5. Jacobsen: What have been the more heartening experiences in political life?

Moen: When I see people coming together to work for a common goal and see that we are having an impact on public discourse and culture that is very heartening. Meeting so many passionate and committed people is very motivating. Having earnest conversations with people genuinely interested in the conversation and seeing a mind change as a result of that conversation is very gratifying as well.

6. Jacobsen: What have been the more disheartening experiences in political life?

Moen: The most disheartening experiences are when people are focused on tearing each other down rather than putting aside differences in philosophy and personality for the good of achieving team goals. This is an ongoing problem with libertarians. We are very good at picking apart poor mental models and finding systemic flaws and this strength can turn into a weakness when we fixate on problems rather than focus on solutions. I’ve seen many good people leave in anger. I’ve lost a few people I considered friends because of mistakes I’ve made as a leader. People invest a lot in me as a leader and it really sucks disappointing them.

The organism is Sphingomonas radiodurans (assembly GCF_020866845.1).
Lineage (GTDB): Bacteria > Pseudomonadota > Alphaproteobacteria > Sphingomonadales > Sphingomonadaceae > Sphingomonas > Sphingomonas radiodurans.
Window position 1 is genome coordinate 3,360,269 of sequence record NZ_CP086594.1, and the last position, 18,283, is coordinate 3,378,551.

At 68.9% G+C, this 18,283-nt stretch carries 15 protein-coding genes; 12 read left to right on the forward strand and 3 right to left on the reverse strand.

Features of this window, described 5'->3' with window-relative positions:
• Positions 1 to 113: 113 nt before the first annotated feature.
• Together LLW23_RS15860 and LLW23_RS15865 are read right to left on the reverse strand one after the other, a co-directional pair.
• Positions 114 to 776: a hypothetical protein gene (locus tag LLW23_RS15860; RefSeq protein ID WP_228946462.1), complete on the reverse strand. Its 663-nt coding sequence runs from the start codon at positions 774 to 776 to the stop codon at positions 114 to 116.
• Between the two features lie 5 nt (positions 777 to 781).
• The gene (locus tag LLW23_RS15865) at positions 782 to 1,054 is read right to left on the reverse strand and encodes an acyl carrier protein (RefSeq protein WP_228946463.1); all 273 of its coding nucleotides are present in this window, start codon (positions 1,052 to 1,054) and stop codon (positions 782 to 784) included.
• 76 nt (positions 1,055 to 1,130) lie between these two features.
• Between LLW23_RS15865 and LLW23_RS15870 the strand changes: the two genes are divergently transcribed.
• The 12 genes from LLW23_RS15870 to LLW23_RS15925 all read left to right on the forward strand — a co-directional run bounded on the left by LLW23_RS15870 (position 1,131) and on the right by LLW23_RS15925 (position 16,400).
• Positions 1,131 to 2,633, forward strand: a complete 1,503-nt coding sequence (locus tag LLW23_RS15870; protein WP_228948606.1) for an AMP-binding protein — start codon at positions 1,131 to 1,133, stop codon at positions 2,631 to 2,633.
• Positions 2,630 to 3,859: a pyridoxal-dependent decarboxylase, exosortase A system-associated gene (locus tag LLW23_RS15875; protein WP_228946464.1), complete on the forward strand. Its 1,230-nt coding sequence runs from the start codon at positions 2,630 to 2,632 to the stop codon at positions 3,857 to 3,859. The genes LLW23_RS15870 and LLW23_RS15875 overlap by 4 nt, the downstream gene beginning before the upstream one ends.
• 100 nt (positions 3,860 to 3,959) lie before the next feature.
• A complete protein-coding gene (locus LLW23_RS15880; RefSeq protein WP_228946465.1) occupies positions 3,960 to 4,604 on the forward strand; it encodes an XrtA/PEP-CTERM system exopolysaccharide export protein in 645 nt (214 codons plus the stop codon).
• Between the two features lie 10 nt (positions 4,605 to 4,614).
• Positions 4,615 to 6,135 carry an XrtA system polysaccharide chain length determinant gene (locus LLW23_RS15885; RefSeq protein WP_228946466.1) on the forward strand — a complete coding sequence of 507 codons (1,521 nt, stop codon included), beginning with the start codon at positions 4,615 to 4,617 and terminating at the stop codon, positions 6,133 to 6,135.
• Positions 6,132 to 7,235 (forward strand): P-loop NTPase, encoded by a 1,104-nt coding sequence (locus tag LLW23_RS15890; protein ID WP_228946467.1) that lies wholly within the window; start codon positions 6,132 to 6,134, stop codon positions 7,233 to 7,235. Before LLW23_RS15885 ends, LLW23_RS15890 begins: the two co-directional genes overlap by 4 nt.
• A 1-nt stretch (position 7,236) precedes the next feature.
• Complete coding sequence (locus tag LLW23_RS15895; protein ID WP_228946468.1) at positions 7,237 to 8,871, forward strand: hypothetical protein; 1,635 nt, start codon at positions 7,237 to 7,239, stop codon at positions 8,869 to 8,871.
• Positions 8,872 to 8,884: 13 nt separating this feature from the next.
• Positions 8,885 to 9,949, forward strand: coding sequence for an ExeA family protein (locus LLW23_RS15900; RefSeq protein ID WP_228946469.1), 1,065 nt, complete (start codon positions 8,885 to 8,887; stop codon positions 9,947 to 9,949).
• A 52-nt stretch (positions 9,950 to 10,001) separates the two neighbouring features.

7. Jacobsen: What is the primary policy of the Libertarian Party of Canada?

Moen: The primary policy of our party is to restrain government from hurting people or taking their stuff and limit its role to protecting individuals. We recognize that government is an institution that has a monopoly on and a mandate to use force and that the only proper use of force is to protect people from the initiatory force (ie murder, assault, rape, theft, fraud). Basically, we think the government should not violate consent and should protect people from violations of consent. People in government don’t get a special exemption from behaving ethically.

8. Jacobsen: What have been egregious examples of government overreach in Canada to you?

Moen: Taxation, the drug war, the growing surveillance state and healthcare stand out as big issues for me. The carbon tax strikes me as particularly horrific in that it is not just confiscating money under threat of force, it is punishing people for consuming the very thing that allows them to survive and flourish. The drug war has ruined lives and created a demand for violent criminals. Bill C-13, Bill C-51 and now the TPP are artefacts of a growing surveillance state that collects data on citizens by invading our private sphere. Our healthcare system is a gigantic point of failure and when it fails the poor and marginalized will be the first to feel the effects.

9. Jacobsen: Within this model of consent, what suffices to amount to consent?

Moen: By consent, I mean the standard legal definition. Consent means that another person should have your permission to enter your private realm. Consent is the difference between lovemaking and rape, or boxing and assault, or charity and taxation. If I tell you that I do not want you to do something to my body or my property and you do it anyways you have clearly violated consent.